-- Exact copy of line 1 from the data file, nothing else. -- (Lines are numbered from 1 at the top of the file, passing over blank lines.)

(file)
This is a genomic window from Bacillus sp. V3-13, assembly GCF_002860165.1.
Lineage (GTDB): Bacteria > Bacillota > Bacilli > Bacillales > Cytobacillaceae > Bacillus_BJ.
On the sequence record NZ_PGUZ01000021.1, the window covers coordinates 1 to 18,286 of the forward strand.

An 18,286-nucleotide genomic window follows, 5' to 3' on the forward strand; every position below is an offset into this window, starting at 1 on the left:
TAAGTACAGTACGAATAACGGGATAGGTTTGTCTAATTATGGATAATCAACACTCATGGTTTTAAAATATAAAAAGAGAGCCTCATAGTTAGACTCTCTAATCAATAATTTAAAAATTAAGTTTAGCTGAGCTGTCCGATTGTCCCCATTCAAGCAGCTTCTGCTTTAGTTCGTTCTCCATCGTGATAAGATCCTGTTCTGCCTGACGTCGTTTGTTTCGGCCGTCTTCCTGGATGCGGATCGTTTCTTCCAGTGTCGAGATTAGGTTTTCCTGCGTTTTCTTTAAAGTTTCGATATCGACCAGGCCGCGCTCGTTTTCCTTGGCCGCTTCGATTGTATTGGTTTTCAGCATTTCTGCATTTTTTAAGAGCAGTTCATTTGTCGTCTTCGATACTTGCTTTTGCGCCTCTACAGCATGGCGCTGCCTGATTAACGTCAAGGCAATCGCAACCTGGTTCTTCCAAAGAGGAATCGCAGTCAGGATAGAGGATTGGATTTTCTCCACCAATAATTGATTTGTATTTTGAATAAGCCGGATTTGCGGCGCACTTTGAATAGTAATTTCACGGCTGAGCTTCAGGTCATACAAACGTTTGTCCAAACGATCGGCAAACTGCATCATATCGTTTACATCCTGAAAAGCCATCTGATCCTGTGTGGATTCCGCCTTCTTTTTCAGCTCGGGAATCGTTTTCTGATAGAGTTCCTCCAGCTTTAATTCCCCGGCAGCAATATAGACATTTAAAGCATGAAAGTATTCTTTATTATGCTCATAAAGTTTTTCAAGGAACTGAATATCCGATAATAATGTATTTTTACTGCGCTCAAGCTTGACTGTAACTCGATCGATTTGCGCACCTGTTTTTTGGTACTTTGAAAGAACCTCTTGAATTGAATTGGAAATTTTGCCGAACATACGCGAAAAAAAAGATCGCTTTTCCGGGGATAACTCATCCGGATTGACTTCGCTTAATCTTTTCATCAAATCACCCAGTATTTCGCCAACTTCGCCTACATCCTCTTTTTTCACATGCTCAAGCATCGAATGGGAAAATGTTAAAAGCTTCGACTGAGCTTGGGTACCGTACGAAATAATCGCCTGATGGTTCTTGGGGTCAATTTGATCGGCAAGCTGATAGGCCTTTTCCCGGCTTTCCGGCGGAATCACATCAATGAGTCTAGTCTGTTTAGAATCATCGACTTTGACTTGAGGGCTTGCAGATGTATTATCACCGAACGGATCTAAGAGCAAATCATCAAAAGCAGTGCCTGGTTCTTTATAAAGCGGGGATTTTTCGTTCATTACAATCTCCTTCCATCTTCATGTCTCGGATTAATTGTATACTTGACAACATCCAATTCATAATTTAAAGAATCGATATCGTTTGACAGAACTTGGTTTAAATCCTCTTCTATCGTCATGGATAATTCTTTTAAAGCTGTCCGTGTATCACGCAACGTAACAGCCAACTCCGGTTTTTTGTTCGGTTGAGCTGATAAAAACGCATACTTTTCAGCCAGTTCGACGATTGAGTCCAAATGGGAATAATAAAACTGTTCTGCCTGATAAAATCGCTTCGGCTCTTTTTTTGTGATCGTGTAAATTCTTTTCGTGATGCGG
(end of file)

This is a genomic window from Bacillus sp. V3-13, assembly GCF_002860165.1.